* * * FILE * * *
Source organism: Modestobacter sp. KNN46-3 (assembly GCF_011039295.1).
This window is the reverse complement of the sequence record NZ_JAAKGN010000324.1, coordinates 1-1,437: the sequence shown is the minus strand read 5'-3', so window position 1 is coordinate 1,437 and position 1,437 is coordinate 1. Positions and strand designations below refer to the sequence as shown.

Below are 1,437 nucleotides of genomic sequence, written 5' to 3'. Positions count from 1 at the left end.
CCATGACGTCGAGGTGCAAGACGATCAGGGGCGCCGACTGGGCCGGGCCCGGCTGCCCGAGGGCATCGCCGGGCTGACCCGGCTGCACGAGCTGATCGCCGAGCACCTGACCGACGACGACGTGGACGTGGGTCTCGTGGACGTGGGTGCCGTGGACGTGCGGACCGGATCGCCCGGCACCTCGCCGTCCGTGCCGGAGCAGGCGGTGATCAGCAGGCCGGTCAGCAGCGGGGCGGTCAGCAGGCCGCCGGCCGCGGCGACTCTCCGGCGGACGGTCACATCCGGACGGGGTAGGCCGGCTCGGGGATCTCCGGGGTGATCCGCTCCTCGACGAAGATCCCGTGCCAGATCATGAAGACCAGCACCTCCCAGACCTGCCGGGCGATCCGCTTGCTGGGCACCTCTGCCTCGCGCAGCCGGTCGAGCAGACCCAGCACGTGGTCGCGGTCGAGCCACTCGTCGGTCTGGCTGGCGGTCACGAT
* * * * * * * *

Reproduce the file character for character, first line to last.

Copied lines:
Source organism: Modestobacter sp. KNN46-3 (assembly GCF_011039295.1).
This window is the reverse complement of the sequence record NZ_JAAKGN010000324.1, coordinates 1-1,437: the sequence shown is the minus strand read 5'-3', so window position 1 is coordinate 1,437 and position 1,437 is coordinate 1. Positions and strand designations below refer to the sequence as shown.

Below are 1,437 nucleotides of genomic sequence, written 5' to 3'. Positions count from 1 at the left end.
CCATGACGTCGAGGTGCAAGACGATCAGGGGCGCCGACTGGGCCGGGCCCGGCTGCCCGAGGGCATCGCCGGGCTGACCCGGCTGCACGAGCTGATCGCCGAGCACCTGACCGACGACGACGTGGACGTGGGTCTCGTGGACGTGGGTGCCGTGGACGTGCGGACCGGATCGCCCGGCACCTCGCCGTCCGTGCCGGAGCAGGCGGTGATCAGCAGGCCGGTCAGCAGCGGGGCGGTCAGCAGGCCGCCGGCCGCGGCGACTCTCCGGCGGACGGTCACATCCGGACGGGGTAGGCCGGCTCGGGGATCTCCGGGGTGATCCGCTCCTCGACGAAGATCCCGTGCCAGATCATGAAGACCAGCACCTCCCAGACCTGCCGGGCGATCCGCTTGCTGGGCACCTCTGCCTCGCGCAGCCGGTCGAGCAGACCCAGCACGTGGTCGCGGTCGAGCCACTCGTCGGTCTGGCTGGCGGTCACGAT